Metabolomic insight into the profile, in vitro bioaccessibility and bioactive properties of polyphenols and glucosinolates from four Brassicaceae microgreens.


Tomas M(1), Zhang L(2), Zengin G(3), Rocchetti G(2), Capanoglu E(4), Lucini L(2).
Author information:
(1)Department of Food Engineering, Faculty of Engineering and Natural Sciences, Istanbul Sabahattin Zaim University, 34303 Halkali, Istanbul, Turkey.
(2)Department for Sustainable Food Process, Università Cattolica del Sacro Cuore, Via Emilia Parmense 84, 29122 Piacenza, Italy.
(3)Department of Biology, Science Faculty, Selcuk University, Campus Konya, Turkey.
(4)Department of Food Engineering, Faculty of Chemical and Metallurgical Engineering, Istanbul Technical University, 34469 Maslak, Istanbul, Turkey. Electronic address: [Email]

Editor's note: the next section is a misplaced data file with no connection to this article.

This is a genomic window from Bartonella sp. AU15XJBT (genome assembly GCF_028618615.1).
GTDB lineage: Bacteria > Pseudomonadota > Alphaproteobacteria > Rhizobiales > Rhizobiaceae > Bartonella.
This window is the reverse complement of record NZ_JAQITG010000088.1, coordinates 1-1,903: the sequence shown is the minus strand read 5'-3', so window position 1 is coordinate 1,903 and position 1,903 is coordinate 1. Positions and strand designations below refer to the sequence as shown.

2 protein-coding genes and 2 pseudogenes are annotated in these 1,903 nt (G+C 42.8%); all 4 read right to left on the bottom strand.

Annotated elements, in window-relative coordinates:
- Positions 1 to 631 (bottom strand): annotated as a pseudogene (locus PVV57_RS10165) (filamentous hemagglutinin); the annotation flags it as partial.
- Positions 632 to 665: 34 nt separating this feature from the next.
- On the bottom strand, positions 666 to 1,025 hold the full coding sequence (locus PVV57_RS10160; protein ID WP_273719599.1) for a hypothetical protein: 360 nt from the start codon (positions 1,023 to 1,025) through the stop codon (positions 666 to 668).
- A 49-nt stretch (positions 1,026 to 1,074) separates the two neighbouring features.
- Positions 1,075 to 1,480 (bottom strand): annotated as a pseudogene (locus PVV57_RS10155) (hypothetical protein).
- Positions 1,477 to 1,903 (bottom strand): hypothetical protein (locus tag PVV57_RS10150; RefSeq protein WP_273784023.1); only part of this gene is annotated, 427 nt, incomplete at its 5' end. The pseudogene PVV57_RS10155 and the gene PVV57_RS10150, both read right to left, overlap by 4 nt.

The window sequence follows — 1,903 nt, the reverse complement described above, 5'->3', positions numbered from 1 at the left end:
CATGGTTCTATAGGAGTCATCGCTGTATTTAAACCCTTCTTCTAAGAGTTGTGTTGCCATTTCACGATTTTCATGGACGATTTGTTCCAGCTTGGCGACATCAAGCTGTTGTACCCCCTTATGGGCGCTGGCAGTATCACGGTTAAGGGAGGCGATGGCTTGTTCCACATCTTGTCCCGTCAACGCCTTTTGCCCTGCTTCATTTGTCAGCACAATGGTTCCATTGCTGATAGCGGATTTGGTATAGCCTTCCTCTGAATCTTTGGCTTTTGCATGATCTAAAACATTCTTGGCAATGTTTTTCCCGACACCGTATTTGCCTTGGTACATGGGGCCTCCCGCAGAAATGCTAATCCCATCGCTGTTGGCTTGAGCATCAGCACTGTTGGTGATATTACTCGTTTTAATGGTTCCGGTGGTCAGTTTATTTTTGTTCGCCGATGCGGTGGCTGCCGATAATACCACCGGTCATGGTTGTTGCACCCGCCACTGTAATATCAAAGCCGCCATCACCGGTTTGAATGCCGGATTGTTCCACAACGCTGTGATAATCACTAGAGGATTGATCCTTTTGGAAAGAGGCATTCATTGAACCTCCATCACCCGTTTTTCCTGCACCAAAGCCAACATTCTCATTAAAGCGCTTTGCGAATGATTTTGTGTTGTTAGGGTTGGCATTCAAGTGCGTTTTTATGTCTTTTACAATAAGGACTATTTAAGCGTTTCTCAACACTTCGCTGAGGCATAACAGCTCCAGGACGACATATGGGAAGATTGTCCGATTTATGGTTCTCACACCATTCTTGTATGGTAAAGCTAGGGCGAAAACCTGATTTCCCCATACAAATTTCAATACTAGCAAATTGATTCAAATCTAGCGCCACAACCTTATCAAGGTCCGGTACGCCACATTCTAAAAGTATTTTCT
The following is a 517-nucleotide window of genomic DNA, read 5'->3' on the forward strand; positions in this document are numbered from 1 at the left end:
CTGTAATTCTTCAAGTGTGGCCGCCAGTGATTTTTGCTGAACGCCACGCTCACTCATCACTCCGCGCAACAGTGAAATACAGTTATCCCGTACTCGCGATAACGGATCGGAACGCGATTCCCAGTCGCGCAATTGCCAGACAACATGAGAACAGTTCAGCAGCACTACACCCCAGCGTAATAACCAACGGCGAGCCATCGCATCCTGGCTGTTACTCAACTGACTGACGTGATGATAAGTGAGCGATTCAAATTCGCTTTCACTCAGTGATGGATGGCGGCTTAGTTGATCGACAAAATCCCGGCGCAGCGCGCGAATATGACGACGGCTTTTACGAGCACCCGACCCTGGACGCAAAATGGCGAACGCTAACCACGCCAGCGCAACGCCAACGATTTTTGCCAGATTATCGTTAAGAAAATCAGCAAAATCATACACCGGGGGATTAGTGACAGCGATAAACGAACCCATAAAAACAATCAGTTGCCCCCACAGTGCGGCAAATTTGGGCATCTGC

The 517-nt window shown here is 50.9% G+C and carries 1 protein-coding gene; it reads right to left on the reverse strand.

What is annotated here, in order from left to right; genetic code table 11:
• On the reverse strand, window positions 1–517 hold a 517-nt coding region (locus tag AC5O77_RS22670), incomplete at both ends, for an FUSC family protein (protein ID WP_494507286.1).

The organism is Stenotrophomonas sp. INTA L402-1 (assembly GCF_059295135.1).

In this study, four Brassicaceae microgreens species, namely kale, red cabbage, kohlrabi, and radish, were evaluated for their phytochemical compositions using spectrophotometric assays and untargeted metabolomics before and after in vitro gastrointestinal digestion. According to the in vitro spectrophotometric results, significant amounts of phenolics could be detected in each studied species, thus supporting the total antioxidant capacities recorded. Overall, metabolomics allowed annotating a total of 470 phytochemicals across the four Brassicaceae microgreens, either fresh or digested. Among polyphenols, flavonoids were the most represented class (180 compounds, including anthocyanins, flavones, flavonols, and other flavonoids), followed by phenolic acids (68 compounds, mainly hydroxycinnamic and hydroxybenzoic acids), non-flavonoid or phenolic acid-based structures (i.e., alkyl- and alkylmethoxy-phenols and tyrosol derivatives), and lignans. Also, 22 glucosinolates were annotated, including gluconapin glucoraphanin, glucobrassicin, and 4-hydroxyglucobrassicin. Noteworthy, significant differences could be observed in terms of bioaccessibility as a function of the phenolic class and the species considered. Overall, lignans exhibited the highest bioaccessibility values (14%), followed by tyrosol derivatives and flavonoids (on average, 9% and 8%, respectively). However, differences could be evidenced as a function of the species, with red cabbage having comparatively lower bioaccessibility values irrespective of the chemical class of bioactive considered. Similarly, bioaccessibility of glucosinolates significantly differed across species, ranging from 2% in kale to 43% in kohlrabi microgreens.